But they WERE enthused by it and so, maybe with a mind on not radically deviating from their live audience’s expectations, or perhaps mindful of Columbia’s preferences for something more rooted in the past, they place Go! Go! Go! in a weird place between two eras to start with.

The opening is looking backwards as after an intriguing alto sax opening we get handclaps to propel this along as the pair sing in a manner that seems as if it’s trying to coax an unconvinced audience to clap along and get into the rhythm. No doubt that’s where it originated, as the first night at a new club they’d encounter unsuspecting patrons who were not used to the theatrics they brought to the table and they needed to try and get them involved without scaring them off in the process.

But like a musical Trojan horse, once the crowd is engaged in keeping the rhythm and are focused on the stage act rather than their dinner companions or the hatcheck girl they think is giving them the eye, that’s when the band would jump in to try and knock their socks off. Sure enough that’s the tactic they try on record as Don Hill’s saxophone starts swinging while the hand-clapping keeps the rhythm going to build excitement.

The Treniers return to deliver some perfunctory lyrics, sort of an overview of their game plan, before Hill takes over again while the twins start shouting the title in earnest and it really takes off.

The Band Will Really Knock You Out
The first minute and a half is fairly non-essential stuff for rock. It’s well done and there’s plenty of energy being displayed, their voices are always good to hear and the sax work is nice, but it’s sort of a mainstream interpretation of rock ‘n’ roll more than the genuine article.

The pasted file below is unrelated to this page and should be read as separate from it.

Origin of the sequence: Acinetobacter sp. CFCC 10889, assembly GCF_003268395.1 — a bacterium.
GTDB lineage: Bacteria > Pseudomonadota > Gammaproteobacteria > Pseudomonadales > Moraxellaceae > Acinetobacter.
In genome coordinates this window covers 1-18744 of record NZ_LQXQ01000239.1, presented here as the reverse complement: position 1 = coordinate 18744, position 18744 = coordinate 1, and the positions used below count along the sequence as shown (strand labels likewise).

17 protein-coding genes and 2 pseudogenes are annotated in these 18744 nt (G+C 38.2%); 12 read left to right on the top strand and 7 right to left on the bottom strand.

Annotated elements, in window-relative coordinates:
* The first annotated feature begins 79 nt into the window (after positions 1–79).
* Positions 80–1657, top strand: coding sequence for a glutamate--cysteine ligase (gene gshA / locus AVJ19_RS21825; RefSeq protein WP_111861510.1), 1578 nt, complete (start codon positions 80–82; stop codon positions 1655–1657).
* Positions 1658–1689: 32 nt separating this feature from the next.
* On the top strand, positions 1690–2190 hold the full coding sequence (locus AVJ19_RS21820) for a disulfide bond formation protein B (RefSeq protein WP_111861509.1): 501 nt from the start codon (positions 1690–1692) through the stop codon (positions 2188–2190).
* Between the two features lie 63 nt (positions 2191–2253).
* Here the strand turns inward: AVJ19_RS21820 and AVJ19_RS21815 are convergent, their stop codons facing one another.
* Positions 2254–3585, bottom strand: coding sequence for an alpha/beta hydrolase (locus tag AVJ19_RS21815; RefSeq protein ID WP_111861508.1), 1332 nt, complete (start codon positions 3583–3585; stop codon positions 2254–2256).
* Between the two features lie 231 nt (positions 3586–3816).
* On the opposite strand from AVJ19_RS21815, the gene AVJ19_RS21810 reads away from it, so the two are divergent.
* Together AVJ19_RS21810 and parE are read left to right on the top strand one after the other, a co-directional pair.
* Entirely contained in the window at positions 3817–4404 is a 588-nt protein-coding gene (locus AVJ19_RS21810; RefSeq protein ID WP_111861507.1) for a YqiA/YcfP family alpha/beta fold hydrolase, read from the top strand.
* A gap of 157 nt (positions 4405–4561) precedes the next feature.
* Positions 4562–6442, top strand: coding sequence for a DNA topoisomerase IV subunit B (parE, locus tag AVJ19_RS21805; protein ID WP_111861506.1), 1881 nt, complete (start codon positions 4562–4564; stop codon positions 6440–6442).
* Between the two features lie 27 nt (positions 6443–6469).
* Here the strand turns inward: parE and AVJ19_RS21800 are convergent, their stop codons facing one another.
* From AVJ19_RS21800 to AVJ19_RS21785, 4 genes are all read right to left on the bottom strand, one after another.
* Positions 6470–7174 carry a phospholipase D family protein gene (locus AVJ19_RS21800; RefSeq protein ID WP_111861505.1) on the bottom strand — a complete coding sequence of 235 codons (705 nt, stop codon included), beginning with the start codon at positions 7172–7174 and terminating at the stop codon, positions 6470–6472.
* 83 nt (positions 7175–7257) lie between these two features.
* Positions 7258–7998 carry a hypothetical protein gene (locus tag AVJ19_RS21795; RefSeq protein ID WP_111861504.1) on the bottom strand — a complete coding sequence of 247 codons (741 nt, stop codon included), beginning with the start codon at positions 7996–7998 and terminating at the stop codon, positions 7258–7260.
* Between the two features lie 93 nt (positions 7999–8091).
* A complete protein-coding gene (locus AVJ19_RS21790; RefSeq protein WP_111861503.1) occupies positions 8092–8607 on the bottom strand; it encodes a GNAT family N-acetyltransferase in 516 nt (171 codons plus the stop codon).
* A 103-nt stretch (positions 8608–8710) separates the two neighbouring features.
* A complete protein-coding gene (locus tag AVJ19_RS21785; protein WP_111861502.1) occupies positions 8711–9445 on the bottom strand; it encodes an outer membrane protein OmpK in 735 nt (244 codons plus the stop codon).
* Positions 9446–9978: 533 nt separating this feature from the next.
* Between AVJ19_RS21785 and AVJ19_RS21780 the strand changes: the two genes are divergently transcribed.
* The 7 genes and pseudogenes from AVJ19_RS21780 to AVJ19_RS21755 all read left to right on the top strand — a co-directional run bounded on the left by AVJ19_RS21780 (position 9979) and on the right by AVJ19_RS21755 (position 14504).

That changes down the stretch as Hill starts blowing with increasing fervor and the cries from the brothers become equally determined to get every last member of the audience to drop their inhibitions and give in to the music.

Between Hill’s impassioned squealing – while admirably remaining in tune – and The Treniers demented yells of Go! Go! Go! behind him while the drummer echoes their demands with piston-like emphasis on the skins, the closing is an injection of pure adrenaline and excitement to convert any non-believers out there.

In some venues they might risk being booked for inciting a riot, or maybe brought up on charges of violating some anarchy statutes that hadn’t been used in decades, yet on record or on stage this was the thing they measured their effectiveness with.

If people just politely clapped along, even if they were modestly enjoying themselves in the process, you failed, but if they suddenly got up and shook their asses and acted in ways they hadn’t in years then you had your confirmation that you won them over.


With The Beat
Though it will be through their work on OKeh that The Treniers will become a steady and welcome presence in rock ‘n’ roll for the next few years, they were always entertainers first and committed rockers second.

To that end we can never forget their records were secondary in that importance, more often advertisements for the real show which remained on stage.

Not that they couldn’t produce on record… the flip of this, Plenty Of Money, is actually the better side, genre categories be damned, a fascinating and intensely heartfelt jazzy melodramatic ballad that is as brilliant in its own way as it is unclassifiable and shows how they could’ve conceivably brought a thrilling new wrinkle to more traditional styles of music if they chose.

But we’re glad they chose to rock instead even if Go! Go! Go! was more of a warm-up exercise put to wax than a proper record. If nothing else it showed that far from being easily tamed in more respectable settings, the excitement stirred when groups started rocking was never going to be easy to control.

With that in mind maybe instead of being excited by the sales this got the Columbia executives who okayed OKeh records should’ve barred the door before more musical revolutionaries stormed the gates and blew their staid community all to hell in the process.


(Visit the Artist page of The Treniers for the complete archive of their records reviewed to date)